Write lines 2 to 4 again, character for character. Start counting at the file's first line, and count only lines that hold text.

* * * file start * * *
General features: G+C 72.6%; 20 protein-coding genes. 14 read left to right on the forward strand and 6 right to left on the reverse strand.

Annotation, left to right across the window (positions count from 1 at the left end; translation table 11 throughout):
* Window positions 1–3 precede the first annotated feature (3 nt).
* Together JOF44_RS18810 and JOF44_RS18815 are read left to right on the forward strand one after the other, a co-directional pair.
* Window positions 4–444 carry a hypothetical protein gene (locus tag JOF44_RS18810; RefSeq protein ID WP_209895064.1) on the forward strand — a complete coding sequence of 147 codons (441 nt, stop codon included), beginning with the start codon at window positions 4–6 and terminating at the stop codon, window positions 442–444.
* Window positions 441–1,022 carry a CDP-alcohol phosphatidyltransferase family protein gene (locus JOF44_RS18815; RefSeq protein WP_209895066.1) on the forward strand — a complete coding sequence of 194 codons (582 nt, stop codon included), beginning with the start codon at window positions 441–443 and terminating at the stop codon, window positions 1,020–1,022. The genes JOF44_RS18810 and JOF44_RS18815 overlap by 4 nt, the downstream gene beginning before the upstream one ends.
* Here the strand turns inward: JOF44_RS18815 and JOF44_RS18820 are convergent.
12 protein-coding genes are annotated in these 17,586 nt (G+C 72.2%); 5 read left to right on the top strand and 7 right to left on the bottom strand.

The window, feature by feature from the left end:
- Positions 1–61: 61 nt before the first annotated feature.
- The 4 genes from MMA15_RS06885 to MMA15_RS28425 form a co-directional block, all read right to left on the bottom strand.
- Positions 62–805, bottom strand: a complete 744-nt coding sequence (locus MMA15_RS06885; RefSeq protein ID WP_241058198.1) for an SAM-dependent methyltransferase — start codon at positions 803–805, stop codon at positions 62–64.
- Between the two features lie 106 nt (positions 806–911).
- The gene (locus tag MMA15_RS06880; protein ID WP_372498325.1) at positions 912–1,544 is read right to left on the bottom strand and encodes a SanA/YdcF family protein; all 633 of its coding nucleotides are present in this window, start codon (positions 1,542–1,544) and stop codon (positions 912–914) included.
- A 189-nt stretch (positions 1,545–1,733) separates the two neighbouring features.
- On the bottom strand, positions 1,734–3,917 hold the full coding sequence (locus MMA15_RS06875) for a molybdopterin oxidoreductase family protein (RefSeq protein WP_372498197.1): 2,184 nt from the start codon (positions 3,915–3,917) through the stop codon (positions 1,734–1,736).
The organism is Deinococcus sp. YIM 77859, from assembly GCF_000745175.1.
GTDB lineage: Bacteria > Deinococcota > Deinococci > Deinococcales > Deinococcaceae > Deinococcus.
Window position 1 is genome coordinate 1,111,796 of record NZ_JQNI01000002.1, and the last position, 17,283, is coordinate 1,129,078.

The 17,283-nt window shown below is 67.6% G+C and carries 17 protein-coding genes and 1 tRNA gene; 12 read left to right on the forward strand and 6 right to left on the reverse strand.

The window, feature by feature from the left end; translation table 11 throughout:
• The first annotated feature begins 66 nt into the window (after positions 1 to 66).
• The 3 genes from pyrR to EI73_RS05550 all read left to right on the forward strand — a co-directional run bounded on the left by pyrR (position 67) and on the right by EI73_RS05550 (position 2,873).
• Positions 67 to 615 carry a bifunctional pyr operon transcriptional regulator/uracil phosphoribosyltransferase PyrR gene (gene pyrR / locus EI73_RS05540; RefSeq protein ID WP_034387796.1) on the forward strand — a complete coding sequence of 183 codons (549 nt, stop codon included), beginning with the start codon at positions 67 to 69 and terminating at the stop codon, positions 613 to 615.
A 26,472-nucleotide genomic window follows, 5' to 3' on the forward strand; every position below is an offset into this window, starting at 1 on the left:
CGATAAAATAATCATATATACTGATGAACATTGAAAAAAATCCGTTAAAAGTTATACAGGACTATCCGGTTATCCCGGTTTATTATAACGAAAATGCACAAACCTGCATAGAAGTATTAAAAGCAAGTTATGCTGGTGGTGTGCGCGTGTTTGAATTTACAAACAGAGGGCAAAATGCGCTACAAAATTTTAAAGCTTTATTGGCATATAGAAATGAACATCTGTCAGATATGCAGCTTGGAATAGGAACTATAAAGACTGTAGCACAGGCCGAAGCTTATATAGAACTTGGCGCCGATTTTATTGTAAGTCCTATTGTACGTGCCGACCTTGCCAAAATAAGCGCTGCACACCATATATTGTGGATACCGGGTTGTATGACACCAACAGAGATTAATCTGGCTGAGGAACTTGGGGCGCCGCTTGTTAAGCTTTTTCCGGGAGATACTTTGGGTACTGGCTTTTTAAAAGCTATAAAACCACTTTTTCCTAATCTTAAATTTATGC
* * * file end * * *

Annotation, left to right across the window (positions count from 1 at the left end; translation table 11 throughout):
* Window positions 1–3 precede the first annotated feature (3 nt).
* Together JOF44_RS18810 and JOF44_RS18815 are read left to right on the forward strand one after the other, a co-directional pair.